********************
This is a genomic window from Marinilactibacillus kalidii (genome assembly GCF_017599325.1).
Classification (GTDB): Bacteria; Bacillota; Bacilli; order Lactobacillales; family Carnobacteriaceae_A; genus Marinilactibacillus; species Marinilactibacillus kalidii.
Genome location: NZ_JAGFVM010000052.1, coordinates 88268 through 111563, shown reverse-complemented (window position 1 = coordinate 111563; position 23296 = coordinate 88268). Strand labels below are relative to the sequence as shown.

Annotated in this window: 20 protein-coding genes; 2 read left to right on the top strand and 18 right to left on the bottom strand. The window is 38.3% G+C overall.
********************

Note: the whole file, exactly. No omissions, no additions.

This is a genomic window from Marinilactibacillus kalidii (genome assembly GCF_017599325.1).
Classification (GTDB): Bacteria; Bacillota; Bacilli; order Lactobacillales; family Carnobacteriaceae_A; genus Marinilactibacillus; species Marinilactibacillus kalidii.
Genome location: NZ_JAGFVM010000052.1, coordinates 88268 through 111563, shown reverse-complemented (window position 1 = coordinate 111563; position 23296 = coordinate 88268). Strand labels below are relative to the sequence as shown.

Annotated in this window: 20 protein-coding genes; 2 read left to right on the top strand and 18 right to left on the bottom strand. The window is 38.3% G+C overall.